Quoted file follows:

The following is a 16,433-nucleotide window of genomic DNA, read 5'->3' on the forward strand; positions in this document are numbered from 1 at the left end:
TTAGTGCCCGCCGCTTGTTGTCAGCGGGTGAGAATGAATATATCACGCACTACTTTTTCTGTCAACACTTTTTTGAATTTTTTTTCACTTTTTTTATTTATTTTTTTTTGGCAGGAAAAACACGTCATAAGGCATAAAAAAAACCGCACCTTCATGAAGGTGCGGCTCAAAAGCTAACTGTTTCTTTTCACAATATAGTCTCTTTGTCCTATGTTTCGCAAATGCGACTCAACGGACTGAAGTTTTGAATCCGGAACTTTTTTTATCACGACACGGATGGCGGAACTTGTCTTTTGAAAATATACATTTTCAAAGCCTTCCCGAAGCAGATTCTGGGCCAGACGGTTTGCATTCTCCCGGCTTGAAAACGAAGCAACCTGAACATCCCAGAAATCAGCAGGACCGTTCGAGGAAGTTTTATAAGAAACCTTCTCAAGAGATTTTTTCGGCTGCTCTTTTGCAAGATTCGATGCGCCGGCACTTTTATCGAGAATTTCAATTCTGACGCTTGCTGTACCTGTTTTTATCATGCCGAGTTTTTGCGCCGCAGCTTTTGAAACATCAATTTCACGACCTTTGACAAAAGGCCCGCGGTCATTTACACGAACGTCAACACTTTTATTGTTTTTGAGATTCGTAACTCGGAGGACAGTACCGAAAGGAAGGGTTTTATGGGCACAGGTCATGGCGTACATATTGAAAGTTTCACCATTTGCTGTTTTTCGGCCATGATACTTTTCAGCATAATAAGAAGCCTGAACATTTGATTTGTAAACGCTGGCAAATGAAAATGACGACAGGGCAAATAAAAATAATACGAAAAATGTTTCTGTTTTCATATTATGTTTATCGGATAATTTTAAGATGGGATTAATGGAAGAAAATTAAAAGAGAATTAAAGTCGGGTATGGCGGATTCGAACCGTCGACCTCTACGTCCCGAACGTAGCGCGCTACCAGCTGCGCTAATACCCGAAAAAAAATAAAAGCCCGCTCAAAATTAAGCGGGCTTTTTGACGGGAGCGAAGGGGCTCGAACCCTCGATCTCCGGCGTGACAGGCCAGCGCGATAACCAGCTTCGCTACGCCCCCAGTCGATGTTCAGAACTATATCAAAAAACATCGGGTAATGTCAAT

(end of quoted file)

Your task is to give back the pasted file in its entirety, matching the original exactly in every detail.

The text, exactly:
The following is a 16,433-nucleotide window of genomic DNA, read 5'->3' on the forward strand; positions in this document are numbered from 1 at the left end:
TTAGTGCCCGCCGCTTGTTGTCAGCGGGTGAGAATGAATATATCACGCACTACTTTTTCTGTCAACACTTTTTTGAATTTTTTTTCACTTTTTTTATTTATTTTTTTTTGGCAGGAAAAACACGTCATAAGGCATAAAAAAAACCGCACCTTCATGAAGGTGCGGCTCAAAAGCTAACTGTTTCTTTTCACAATATAGTCTCTTTGTCCTATGTTTCGCAAATGCGACTCAACGGACTGAAGTTTTGAATCCGGAACTTTTTTTATCACGACACGGATGGCGGAACTTGTCTTTTGAAAATATACATTTTCAAAGCCTTCCCGAAGCAGATTCTGGGCCAGACGGTTTGCATTCTCCCGGCTTGAAAACGAAGCAACCTGAACATCCCAGAAATCAGCAGGACCGTTCGAGGAAGTTTTATAAGAAACCTTCTCAAGAGATTTTTTCGGCTGCTCTTTTGCAAGATTCGATGCGCCGGCACTTTTATCGAGAATTTCAATTCTGACGCTTGCTGTACCTGTTTTTATCATGCCGAGTTTTTGCGCCGCAGCTTTTGAAACATCAATTTCACGACCTTTGACAAAAGGCCCGCGGTCATTTACACGAACGTCAACACTTTTATTGTTTTTGAGATTCGTAACTCGGAGGACAGTACCGAAAGGAAGGGTTTTATGGGCACAGGTCATGGCGTACATATTGAAAGTTTCACCATTTGCTGTTTTTCGGCCATGATACTTTTCAGCATAATAAGAAGCCTGAACATTTGATTTGTAAACGCTGGCAAATGAAAATGACGACAGGGCAAATAAAAATAATACGAAAAATGTTTCTGTTTTCATATTATGTTTATCGGATAATTTTAAGATGGGATTAATGGAAGAAAATTAAAAGAGAATTAAAGTCGGGTATGGCGGATTCGAACCGTCGACCTCTACGTCCCGAACGTAGCGCGCTACCAGCTGCGCTAATACCCGAAAAAAAATAAAAGCCCGCTCAAAATTAAGCGGGCTTTTTGACGGGAGCGAAGGGGCTCGAACCCTCGATCTCCGGCGTGACAGGCCAGCGCGATAACCAGCTTCGCTACGCCCCCAGTCGATGTTCAGAACTATATCAAAAAACATCGGGTAATGTCAAT